THIS IS HOW THE ENTIRE COURSE OF A LIFE CAN BE CHANGED: BY DOING NOTHING.
In 1962, Florence and Edward (Saoirse Ronan, Billy Howle) are on their honeymoon at Chesil Beach in southern England when sex comes between them. One of two engaging dramas scripted by Ian McEwan to be released the same year, this one depicting a very inexperienced couple (the opposite of The Children Act), which becomes an opportunity for the writer to illustrate bad traditions from past times. It’s a sad, moving story about youthful ignorance and anger, with echoes of sexual abuse. Well directed by first-timer Dominic Cooke; the flashbacks bring light to the film and the scenes at Chesil Beach take advantage of a naturally dramatic place.
2018-Britain. 110 min. Color. Widescreen. Produced by Elizabeth Karlsen, Stephen Woolley. Directed by Dominic Cooke. Screenplay, Novel: Ian McEwan. Cinematography: Sean Bobbitt. Cast: Saoirse Ronan (Florence Ponting), Billy Howle (Edward Mayhew), Emily Watson (Violet Ponting), Anne-Marie Duff, Samuel West, Adrian Scarborough.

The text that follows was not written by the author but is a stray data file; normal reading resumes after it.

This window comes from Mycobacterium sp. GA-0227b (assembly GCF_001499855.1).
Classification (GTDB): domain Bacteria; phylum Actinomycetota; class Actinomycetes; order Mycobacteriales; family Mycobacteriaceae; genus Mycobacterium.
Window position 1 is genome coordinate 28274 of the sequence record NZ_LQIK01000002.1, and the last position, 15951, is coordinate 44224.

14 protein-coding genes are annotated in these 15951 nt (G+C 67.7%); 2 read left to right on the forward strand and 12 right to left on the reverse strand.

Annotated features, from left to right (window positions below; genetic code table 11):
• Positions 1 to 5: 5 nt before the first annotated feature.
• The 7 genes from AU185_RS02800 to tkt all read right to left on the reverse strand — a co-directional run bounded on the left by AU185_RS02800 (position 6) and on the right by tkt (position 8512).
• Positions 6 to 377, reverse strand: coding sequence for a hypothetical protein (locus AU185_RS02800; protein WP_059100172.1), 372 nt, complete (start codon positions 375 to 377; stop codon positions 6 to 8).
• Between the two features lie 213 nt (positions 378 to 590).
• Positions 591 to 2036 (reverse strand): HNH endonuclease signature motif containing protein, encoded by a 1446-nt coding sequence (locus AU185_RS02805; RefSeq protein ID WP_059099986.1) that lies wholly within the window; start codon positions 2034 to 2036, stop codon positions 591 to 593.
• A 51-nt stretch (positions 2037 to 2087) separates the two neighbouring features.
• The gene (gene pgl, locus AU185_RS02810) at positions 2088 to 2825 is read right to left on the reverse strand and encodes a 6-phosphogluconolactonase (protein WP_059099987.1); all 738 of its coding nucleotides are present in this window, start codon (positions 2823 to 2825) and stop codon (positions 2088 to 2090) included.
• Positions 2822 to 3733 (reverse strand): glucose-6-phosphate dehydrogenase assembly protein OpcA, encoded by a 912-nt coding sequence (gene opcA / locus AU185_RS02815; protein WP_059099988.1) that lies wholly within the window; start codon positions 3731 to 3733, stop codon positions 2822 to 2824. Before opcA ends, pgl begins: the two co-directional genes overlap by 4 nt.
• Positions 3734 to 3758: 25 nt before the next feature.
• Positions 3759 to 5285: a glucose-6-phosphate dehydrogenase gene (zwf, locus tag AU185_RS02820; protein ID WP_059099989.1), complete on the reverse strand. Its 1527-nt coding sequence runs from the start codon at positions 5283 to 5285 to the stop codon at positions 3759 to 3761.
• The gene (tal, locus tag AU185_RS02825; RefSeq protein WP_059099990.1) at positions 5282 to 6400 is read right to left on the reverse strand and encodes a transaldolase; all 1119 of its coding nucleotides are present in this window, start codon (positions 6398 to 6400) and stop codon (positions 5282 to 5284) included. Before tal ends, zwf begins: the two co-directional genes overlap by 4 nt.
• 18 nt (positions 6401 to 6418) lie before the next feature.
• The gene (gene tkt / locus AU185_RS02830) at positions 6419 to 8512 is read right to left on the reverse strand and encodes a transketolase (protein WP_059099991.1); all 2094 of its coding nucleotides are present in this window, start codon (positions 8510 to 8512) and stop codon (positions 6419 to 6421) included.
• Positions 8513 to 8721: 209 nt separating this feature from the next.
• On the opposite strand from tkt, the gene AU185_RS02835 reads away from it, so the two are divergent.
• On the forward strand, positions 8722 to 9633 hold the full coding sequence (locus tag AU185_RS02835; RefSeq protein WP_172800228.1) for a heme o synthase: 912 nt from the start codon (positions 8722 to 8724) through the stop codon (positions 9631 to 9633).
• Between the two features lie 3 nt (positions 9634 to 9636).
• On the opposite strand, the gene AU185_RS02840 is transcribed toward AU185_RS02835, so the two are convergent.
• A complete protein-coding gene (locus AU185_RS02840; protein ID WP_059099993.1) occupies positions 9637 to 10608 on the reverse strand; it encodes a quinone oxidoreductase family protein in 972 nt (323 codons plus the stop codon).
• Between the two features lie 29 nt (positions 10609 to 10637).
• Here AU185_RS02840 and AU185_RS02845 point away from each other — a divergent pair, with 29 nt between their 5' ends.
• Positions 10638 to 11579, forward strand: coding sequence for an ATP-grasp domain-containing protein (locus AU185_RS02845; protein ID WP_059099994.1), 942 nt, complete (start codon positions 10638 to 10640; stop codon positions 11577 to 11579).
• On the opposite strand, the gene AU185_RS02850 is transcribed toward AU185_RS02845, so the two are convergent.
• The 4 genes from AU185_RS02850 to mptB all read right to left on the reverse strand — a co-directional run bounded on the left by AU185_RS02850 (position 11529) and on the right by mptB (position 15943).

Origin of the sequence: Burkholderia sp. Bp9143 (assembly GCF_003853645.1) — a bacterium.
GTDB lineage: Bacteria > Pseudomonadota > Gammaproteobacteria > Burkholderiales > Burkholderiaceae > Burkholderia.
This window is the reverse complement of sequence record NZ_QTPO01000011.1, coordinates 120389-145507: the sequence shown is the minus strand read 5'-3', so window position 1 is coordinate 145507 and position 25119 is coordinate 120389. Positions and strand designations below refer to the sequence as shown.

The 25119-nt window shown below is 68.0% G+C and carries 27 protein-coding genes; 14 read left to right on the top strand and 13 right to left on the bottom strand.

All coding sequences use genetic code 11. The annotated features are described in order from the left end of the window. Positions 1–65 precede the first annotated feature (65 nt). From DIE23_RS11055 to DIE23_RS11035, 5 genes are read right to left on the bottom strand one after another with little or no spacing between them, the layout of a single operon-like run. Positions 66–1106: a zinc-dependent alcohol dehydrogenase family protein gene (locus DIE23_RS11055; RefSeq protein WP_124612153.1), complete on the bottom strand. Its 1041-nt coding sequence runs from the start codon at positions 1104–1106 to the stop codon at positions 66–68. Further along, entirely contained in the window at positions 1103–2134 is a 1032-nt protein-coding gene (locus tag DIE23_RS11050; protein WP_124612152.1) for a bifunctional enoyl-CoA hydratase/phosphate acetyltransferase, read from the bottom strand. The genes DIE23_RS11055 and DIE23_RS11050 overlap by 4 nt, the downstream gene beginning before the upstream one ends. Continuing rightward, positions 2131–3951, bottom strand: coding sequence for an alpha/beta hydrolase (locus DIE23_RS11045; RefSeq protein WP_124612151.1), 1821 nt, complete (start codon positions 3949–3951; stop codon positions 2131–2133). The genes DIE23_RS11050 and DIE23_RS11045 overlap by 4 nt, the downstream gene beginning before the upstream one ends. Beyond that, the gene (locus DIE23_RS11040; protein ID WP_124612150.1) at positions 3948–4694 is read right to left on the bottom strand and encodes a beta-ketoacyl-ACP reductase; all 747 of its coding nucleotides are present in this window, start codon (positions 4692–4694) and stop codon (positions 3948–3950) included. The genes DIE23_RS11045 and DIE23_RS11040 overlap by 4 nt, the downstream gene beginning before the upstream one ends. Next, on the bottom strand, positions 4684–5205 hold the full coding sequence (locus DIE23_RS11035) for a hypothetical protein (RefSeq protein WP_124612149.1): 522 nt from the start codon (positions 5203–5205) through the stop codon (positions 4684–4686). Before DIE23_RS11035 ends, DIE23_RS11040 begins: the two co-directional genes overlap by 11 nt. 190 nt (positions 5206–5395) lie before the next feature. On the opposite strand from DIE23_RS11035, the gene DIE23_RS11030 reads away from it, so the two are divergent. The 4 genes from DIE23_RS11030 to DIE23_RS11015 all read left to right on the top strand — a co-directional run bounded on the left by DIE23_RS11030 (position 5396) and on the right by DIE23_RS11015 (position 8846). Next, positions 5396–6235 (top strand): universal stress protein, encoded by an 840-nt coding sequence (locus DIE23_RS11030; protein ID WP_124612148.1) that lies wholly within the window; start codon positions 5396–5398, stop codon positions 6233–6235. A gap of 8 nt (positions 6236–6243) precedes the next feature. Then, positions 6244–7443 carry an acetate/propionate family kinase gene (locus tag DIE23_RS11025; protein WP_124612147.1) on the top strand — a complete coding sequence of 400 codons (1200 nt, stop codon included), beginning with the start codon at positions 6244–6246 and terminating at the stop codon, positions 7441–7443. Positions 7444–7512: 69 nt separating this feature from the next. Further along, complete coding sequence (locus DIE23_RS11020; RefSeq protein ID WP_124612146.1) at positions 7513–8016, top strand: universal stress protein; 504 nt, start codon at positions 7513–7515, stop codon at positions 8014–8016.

Trivia: At one point, Sam Mendes was reportedly going to direct, with Carey Mulligan in the lead.
Last word: “I thought one thing that I really need to do is break down the very long scene on the beach into a shape that could give them some key shifts and changes in the scene. Because I wanted to shoot it without breaks. We did do lots of different set ups, but we shot it the whole way through in about, say, seven setups. I thought with a scene as emotionally charged as that, you don’t want to start and stop. You need them to be in the zone and to be responding to one another. We did do a lot of work on that.” (Cooke, Seventh Row)